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  5. Thank you for this post. I am always appreciative of insights into the younger generation. Elizabeth Johnson’s work has strongly influenced my thinking about images of G-d. My particular area of interest as a writer is fostering images of G-d that are empowering to women in childbirth.

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  6. Ivy —

    Like you, I used gender-neutral language in my Women’s Studies classroom (in this case language usually designating people) until I read an important study on gender-neutral language in the 1980s. The reason Leah didn’t notice that gender-neutral language was used in the Wednesday night Eucharists she attended (in the above response) is for the same reason — unless otherwise stated, people raised in a patriarchy assume that the gender-neutral term refers to a man/men. That’s why you get such headlines as “Five survivors, three of them women” — the patriarchally-acculturated assumption here is that survivors, ostensibly a gender-neutral word, are male. Or for instance, a sentence like “The workers emigrated from Ireland, leaving women and children behind.” Again the assumption is that worker — ostensibly gender-neutral — is masculine. And the worst example, in my opinion, there’s a tendency to talk about a woman as the “chair” of a department or committee, but call a man in the same position “chairman.” Since reading this study, I always say “chairwoman.”

    As a result of patriarchal conditioning (which we all have undergone), in order to underscore the presence of women in our society — something we as feminists need to do as much as possible — we need to name the feminine, name women, name Goddess in every context in which they show up. I like the idea of your students having the experience translating their masculine understanding of G-d into the feminine, just like we feminists have always had to translate for our sanity.

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  7. Patricarchal conditions cannot be changed ever. Women can refuse to sit in those pews and listen to men preach. End of. Just refuse to ever listen to men do god talk at all ever. leave the patriarchs to the patriarchs, stop giving men any energy at all in these churches, no money, no time, no sitting and listening to them blather…. nothing!

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  8. Clearly and cogently written. As a feminist who has thought about these issues, it is good to be reminded why pronouns matter in religion and spirituality. I am also really pleased to see that the liberation of all humanity is addressed, since before I became a feminist I thought “why is it only women who need liberating?” and as a feminist now, I still believe it is needed for the human race and for all life on Gaia. Thank you for posting.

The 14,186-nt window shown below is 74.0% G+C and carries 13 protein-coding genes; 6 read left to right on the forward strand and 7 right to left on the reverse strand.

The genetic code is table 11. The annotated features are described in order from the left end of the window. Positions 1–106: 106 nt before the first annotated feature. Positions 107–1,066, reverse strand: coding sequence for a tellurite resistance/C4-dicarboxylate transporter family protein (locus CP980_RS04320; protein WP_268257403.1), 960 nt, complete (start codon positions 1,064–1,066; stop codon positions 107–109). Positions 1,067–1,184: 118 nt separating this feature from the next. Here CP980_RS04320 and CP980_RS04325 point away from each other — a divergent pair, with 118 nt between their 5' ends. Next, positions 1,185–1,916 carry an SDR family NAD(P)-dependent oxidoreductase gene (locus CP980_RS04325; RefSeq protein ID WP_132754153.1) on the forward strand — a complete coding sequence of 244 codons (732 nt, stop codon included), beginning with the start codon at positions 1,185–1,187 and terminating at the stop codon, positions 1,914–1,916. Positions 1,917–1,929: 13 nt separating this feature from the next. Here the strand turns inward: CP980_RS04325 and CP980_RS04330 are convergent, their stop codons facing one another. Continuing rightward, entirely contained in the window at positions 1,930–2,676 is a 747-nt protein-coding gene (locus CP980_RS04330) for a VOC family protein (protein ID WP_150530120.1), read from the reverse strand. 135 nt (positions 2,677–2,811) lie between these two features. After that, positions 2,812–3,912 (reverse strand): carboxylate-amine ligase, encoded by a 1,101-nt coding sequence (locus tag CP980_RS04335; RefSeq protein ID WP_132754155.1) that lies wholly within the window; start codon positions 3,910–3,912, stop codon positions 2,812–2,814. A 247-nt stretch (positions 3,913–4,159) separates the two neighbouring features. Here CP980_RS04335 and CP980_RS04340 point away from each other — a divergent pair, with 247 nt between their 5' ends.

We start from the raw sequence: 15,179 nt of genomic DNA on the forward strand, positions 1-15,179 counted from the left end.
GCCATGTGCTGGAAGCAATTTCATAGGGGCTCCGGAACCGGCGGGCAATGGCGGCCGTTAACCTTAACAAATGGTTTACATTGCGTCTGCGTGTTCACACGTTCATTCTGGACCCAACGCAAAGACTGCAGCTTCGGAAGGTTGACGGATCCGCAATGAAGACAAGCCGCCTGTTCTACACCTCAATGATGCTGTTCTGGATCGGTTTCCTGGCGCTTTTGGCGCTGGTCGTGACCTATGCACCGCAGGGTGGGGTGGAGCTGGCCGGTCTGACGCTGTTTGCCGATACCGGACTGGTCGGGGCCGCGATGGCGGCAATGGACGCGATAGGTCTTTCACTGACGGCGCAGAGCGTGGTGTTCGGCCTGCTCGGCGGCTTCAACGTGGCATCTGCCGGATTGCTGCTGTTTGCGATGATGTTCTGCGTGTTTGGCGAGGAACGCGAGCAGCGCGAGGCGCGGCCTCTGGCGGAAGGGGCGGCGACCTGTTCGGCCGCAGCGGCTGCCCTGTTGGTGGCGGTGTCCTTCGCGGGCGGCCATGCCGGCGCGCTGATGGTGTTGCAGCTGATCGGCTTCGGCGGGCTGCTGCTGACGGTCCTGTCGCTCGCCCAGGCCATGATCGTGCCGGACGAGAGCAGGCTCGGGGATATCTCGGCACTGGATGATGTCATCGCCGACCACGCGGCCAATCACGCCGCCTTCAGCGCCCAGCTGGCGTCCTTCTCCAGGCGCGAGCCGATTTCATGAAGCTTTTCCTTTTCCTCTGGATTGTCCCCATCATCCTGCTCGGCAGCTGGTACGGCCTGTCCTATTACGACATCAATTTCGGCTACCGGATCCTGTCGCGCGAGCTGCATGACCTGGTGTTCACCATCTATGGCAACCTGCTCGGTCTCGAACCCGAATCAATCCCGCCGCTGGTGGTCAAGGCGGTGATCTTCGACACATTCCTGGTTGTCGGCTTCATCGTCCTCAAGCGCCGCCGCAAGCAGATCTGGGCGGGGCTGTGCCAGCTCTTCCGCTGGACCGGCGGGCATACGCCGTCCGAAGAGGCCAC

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  9. Thank you for your provocative and revealing statement. I have been going through similar machinations in my classes; writing and WOMEN WRITERS [!!!], I remind students of this Wittgensttein quote, “The limits of my language are the limits of my world,” as well as Adrienne Rich’s essay, :”When we Dead Awaken.” Some awareness results, but this connection between language and liberation is slow going. Keep up the good work.
    Peace,
    Louise

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  10. Great post. Reminds me of a tweet I saw last year, not from a theologian or women and gender studies student, that said something like, “It’s impossible for women who refer to God as “he” to see women as equals to men.” While I disagree with her, I see how pronoun usage affects our perceptions. I think of God as spirit, but refer to God/God’s as “he/him/his.” Perhaps that’s because of how patriarchal I know the Christian faith has … become (I’m not a theologian, either, so I can’t say it inherently is). I agree with your point about king, judge and “power-over” imagery. I often see some “sides” of God that way and think of those as distinctly male attributes.

    I love June’s suggestion of having your class always refer to God using female pronouns. I bet some would outright refuse to do it.

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    • Mariam, thank you for your response. When I first started using the feminine pronouns for Deity (too many years ago to count) even I (who honours Goddess above all) found it quite strange at first : but VERY empowering. It also had a radical effect on my friends and family: I would refer to deity as ‘She’ and someone would say ‘but God isn’t a woman’ to which I liked to reply ‘She is in my house!’
      The thing is, the actual use of the feminine pronoun really tests how far people really mean it when they say that Deity is equally male and female. If that is the case, one can use the feminine just as well as the masculine pronoun : apart from which, we’ve been referring to God as ‘He’ for a couple of thousand years, how about using ‘She’ for the next two thousand ?
      Many people pay lip service to the idea that God is both man and woman, but balk at the feminine pronoun.I think feminists should always refer to deity as ‘She’ just because it makes people sit up and think
      For me, of course, Deity is always ‘She’, and my children and grandchildren have grown up in that tradition, even in small, everyday things – so we say ‘Goddess bless’ if someone sneezes, and ‘night night, Goddess bless’ when we go to bed. The kids loved this when they were little, now its second nature to them